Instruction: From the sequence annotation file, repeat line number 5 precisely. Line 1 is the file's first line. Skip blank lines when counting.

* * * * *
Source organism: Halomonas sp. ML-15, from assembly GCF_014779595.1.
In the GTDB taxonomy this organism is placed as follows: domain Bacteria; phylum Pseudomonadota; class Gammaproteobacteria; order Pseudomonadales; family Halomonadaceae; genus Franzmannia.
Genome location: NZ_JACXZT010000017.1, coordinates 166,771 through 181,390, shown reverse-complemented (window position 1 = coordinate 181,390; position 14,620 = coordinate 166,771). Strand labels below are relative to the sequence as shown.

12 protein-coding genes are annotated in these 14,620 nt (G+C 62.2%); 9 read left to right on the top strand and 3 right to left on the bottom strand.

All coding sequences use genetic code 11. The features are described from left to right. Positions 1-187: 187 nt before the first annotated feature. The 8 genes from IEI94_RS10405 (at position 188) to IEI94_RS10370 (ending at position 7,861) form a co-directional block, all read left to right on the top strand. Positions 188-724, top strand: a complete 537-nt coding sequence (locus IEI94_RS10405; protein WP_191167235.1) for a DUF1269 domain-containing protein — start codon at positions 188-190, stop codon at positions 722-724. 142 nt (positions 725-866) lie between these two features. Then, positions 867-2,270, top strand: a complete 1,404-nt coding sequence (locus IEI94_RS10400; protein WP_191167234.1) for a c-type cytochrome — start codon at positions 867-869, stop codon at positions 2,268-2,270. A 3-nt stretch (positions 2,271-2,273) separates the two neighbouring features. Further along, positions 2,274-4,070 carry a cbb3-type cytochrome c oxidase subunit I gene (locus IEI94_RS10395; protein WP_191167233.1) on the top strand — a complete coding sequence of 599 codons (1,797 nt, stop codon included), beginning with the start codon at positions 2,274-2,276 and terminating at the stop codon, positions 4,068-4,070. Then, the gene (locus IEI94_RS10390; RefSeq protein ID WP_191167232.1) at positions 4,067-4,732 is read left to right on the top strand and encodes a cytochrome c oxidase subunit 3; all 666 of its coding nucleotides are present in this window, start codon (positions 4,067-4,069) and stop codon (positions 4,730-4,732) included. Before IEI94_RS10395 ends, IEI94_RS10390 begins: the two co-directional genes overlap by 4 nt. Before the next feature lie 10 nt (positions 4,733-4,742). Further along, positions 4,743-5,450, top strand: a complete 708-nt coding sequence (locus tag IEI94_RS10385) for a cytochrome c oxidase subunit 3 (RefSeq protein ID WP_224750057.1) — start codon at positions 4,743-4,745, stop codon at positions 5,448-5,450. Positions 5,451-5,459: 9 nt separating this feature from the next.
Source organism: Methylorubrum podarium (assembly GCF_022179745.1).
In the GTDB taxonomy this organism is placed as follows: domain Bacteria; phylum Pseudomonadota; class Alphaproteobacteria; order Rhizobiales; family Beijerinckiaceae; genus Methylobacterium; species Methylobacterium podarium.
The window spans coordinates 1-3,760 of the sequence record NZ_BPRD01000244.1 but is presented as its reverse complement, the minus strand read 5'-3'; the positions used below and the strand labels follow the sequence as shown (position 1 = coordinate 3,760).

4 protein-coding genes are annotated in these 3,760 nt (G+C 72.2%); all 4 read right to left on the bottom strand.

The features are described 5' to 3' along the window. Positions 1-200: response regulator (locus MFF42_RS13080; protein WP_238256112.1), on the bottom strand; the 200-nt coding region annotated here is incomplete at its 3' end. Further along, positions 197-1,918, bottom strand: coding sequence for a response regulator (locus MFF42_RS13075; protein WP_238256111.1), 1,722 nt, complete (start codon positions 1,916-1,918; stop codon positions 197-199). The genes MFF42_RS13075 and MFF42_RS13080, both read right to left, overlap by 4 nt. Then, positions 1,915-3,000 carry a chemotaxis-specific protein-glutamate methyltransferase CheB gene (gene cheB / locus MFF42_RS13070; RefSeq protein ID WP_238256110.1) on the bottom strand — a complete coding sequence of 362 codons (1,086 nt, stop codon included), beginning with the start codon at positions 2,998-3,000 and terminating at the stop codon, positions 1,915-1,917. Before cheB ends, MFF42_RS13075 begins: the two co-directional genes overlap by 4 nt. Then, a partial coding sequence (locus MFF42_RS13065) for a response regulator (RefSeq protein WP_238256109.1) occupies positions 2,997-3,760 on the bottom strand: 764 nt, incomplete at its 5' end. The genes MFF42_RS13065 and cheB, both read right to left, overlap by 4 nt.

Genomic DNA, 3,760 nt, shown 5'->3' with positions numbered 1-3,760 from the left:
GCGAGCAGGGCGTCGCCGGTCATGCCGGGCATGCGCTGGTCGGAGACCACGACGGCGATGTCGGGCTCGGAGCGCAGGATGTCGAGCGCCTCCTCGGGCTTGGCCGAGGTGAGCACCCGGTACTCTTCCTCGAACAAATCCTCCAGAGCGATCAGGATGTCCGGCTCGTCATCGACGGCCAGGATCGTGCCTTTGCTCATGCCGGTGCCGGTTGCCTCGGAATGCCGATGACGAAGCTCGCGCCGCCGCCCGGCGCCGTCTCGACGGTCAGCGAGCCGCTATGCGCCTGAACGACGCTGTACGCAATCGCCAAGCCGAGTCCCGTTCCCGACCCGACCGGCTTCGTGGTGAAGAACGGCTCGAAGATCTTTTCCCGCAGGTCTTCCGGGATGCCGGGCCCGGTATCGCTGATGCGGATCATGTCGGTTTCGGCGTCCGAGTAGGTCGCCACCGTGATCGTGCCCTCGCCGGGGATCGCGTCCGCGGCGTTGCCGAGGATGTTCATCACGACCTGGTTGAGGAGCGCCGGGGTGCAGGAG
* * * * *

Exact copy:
All coding sequences use genetic code 11. The features are described from left to right. Positions 1-187: 187 nt before the first annotated feature. The 8 genes from IEI94_RS10405 (at position 188) to IEI94_RS10370 (ending at position 7,861) form a co-directional block, all read left to right on the top strand. Positions 188-724, top strand: a complete 537-nt coding sequence (locus IEI94_RS10405; protein WP_191167235.1) for a DUF1269 domain-containing protein — start codon at positions 188-190, stop codon at positions 722-724. 142 nt (positions 725-866) lie between these two features. Then, positions 867-2,270, top strand: a complete 1,404-nt coding sequence (locus IEI94_RS10400; protein WP_191167234.1) for a c-type cytochrome — start codon at positions 867-869, stop codon at positions 2,268-2,270. A 3-nt stretch (positions 2,271-2,273) separates the two neighbouring features. Further along, positions 2,274-4,070 carry a cbb3-type cytochrome c oxidase subunit I gene (locus IEI94_RS10395; protein WP_191167233.1) on the top strand — a complete coding sequence of 599 codons (1,797 nt, stop codon included), beginning with the start codon at positions 2,274-2,276 and terminating at the stop codon, positions 4,068-4,070. Then, the gene (locus IEI94_RS10390; RefSeq protein ID WP_191167232.1) at positions 4,067-4,732 is read left to right on the top strand and encodes a cytochrome c oxidase subunit 3; all 666 of its coding nucleotides are present in this window, start codon (positions 4,067-4,069) and stop codon (positions 4,730-4,732) included. Before IEI94_RS10395 ends, IEI94_RS10390 begins: the two co-directional genes overlap by 4 nt. Before the next feature lie 10 nt (positions 4,733-4,742). Further along, positions 4,743-5,450, top strand: a complete 708-nt coding sequence (locus tag IEI94_RS10385) for a cytochrome c oxidase subunit 3 (RefSeq protein ID WP_224750057.1) — start codon at positions 4,743-4,745, stop codon at positions 5,448-5,450. Positions 5,451-5,459: 9 nt separating this feature from the next.